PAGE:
On Friday, in his Jackson Hole Virtual speech Monetary Policy in the Time of Covid, Powell made statements on QE that caught my eye.
At the FOMC's recent July meeting, I was of the view, as were most participants, that if the economy evolved broadly as anticipated, it could be appropriate to start reducing the pace of asset purchases this year.
We will be carefully assessing incoming data and the evolving risks. Even after our asset purchases end, our elevated holdings of longer-term securities will continue to support accommodative financial conditions.
For How Long?
Here's a hint: QE is not money that was spent, is about to be spent, or ever will get spent.
I discussed the QE misconception at length in Will the Fed Balance Sheet Get Spent into Circulation Causing Inflation?
The BIS is in agreement.
Unconventional Monetary Policies
The above image was taken from the BIS article Unconventional Monetary Policies.
- Reserves do not play into bank lending decisions
- The main constraint on expansion of credit is minimum capital requirements.
- There is nothing inherently inflationary about large reserves.
Point 3 is interesting. While the Fed is building its balance sheet it is fostering inflation by fostering asset bubbles.
Q: But what happens when the Fed stops?
A: Banks have large reserves that do not figure into lending decisions at all.
Those reserves are not spendable. And banks conveniently sit back and collect free money on those reserves parked at the Fed.
Already, the Fed is struggling. Powell never explained how its current balance sheet expansion accommodates anything given it is conducting $1.1 trillion reverse repos daily.
On August 20, I noted There is a Negative Demand for Deposits to the Tune of 1.1 Trillion Dollars
A quick check today shows reverse repos as of last Friday are still at $1.1 trillion.
This is accommodating no one other than free money to banks as interest on the money banks park back at the Fed. The Money Market Mutual funds are outright choking on the alleged accommodation.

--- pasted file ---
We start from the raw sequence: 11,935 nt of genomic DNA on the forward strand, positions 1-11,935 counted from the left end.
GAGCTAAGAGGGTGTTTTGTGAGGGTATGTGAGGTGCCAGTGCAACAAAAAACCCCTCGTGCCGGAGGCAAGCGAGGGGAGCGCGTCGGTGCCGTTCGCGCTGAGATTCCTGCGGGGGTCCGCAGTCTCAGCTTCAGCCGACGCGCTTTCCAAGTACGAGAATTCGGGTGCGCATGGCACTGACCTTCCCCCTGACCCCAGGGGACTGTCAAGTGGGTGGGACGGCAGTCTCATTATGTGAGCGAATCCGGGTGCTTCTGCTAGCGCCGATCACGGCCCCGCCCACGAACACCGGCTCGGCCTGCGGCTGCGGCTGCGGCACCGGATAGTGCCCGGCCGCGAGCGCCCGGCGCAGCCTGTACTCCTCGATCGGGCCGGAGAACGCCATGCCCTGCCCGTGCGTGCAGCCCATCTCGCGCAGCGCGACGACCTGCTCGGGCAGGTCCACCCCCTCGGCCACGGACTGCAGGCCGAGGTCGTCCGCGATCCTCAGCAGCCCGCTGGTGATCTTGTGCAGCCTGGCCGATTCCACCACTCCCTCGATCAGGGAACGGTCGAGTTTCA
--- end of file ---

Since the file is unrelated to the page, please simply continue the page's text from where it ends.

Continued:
Powell never explained this because there is no reasonable explanation.
Explaining Powell's Hesitance to Set a Date
- Traders will front-run the Fed if the Fed gives a date when it will reduce its balance sheet. The prior "Taper Tantrums" reflect that point.
- Powell's phrase "could be appropriate to start reducing the pace of asset purchases this year" was purposely noncommittal to avoid taper tantrums.
To answer the key question, the moment the Fed reduces its balance sheet and perhaps even the moment the Fed stops asset purchases, that huge multi-trillion QE stops being accommodative.
Given reverse repos, one might make a case right now.
Taking Powell's statements at face value, I doubt the Fed understands that point.
And if interest rates start to rise beyond what the Fed pegs, the Fed will have a hell of a time doing anything but expanding its balance sheet.
Here's one final point. Powell was very careful in how he phrased things. He specifically stated "our elevated holdings of longer-term securities will continue to support accommodative financial conditions".
Does that remind you of anything? It should.
Think Japan. The Bank of Japan cornered nearly the entire Japanese bond market for a decade. What precisely did that accommodate?
Meanwhile, the debate over transitory is still ongoing. Much will depend on precisely what Congress does with $3.5 trillion in new spending and the energy tax the Progressives want.
Regardless, please note the Impact of the Fed's Balance Sheet on the Economy is Transitory not permanent.
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